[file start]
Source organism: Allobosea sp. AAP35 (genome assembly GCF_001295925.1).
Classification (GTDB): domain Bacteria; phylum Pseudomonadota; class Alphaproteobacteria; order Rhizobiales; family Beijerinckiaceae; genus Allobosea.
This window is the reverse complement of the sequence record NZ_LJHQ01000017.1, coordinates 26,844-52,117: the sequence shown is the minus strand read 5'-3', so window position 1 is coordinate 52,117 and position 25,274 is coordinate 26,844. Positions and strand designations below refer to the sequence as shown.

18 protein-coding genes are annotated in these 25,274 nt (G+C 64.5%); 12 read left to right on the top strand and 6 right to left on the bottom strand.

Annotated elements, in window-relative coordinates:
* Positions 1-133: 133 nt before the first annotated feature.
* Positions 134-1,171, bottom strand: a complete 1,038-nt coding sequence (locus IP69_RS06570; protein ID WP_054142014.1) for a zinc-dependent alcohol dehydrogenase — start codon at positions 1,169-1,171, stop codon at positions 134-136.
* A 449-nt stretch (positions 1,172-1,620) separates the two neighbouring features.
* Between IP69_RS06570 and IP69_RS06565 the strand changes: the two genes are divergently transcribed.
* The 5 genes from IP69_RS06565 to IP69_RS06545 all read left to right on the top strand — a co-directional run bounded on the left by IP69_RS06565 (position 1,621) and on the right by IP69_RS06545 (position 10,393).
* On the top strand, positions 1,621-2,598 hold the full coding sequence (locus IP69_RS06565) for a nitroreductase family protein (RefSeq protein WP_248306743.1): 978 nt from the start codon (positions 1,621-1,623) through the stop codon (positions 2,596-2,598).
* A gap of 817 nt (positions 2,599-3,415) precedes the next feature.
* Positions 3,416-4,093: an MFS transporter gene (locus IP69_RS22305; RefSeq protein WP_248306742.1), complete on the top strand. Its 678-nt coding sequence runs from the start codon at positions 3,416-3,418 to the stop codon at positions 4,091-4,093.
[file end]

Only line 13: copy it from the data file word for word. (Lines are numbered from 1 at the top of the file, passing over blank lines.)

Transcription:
* Positions 3,416-4,093: an MFS transporter gene (locus IP69_RS22305; RefSeq protein WP_248306742.1), complete on the top strand. Its 678-nt coding sequence runs from the start codon at positions 3,416-3,418 to the stop codon at positions 4,091-4,093.